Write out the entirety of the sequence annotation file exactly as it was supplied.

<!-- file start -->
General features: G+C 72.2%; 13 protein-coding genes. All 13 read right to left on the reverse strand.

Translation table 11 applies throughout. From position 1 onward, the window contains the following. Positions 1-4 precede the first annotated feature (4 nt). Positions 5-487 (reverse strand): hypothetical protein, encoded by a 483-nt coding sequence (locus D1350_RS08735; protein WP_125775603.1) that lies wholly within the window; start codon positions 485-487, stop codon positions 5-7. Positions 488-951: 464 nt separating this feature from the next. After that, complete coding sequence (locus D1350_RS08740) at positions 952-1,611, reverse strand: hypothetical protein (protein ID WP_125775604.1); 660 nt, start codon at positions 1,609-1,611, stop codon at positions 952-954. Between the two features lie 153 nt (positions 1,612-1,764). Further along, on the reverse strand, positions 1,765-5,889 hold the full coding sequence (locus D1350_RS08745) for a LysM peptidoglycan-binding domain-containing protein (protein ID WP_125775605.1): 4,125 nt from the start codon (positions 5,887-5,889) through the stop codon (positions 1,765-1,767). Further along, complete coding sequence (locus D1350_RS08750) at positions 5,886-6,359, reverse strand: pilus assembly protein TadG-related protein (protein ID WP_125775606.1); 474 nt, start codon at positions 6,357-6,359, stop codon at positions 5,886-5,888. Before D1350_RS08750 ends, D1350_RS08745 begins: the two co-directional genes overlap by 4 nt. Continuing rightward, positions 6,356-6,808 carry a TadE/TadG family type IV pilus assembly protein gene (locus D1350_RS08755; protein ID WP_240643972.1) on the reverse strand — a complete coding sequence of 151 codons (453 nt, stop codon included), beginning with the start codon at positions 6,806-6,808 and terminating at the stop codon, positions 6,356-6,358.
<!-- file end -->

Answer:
General features: G+C 72.2%; 13 protein-coding genes. All 13 read right to left on the reverse strand.

Translation table 11 applies throughout. From position 1 onward, the window contains the following. Positions 1-4 precede the first annotated feature (4 nt). Positions 5-487 (reverse strand): hypothetical protein, encoded by a 483-nt coding sequence (locus D1350_RS08735; protein WP_125775603.1) that lies wholly within the window; start codon positions 485-487, stop codon positions 5-7. Positions 488-951: 464 nt separating this feature from the next. After that, complete coding sequence (locus D1350_RS08740) at positions 952-1,611, reverse strand: hypothetical protein (protein ID WP_125775604.1); 660 nt, start codon at positions 1,609-1,611, stop codon at positions 952-954. Between the two features lie 153 nt (positions 1,612-1,764). Further along, on the reverse strand, positions 1,765-5,889 hold the full coding sequence (locus D1350_RS08745) for a LysM peptidoglycan-binding domain-containing protein (protein ID WP_125775605.1): 4,125 nt from the start codon (positions 5,887-5,889) through the stop codon (positions 1,765-1,767). Further along, complete coding sequence (locus D1350_RS08750) at positions 5,886-6,359, reverse strand: pilus assembly protein TadG-related protein (protein ID WP_125775606.1); 474 nt, start codon at positions 6,357-6,359, stop codon at positions 5,886-5,888. Before D1350_RS08750 ends, D1350_RS08745 begins: the two co-directional genes overlap by 4 nt. Continuing rightward, positions 6,356-6,808 carry a TadE/TadG family type IV pilus assembly protein gene (locus D1350_RS08755; protein ID WP_240643972.1) on the reverse strand — a complete coding sequence of 151 codons (453 nt, stop codon included), beginning with the start codon at positions 6,806-6,808 and terminating at the stop codon, positions 6,356-6,358.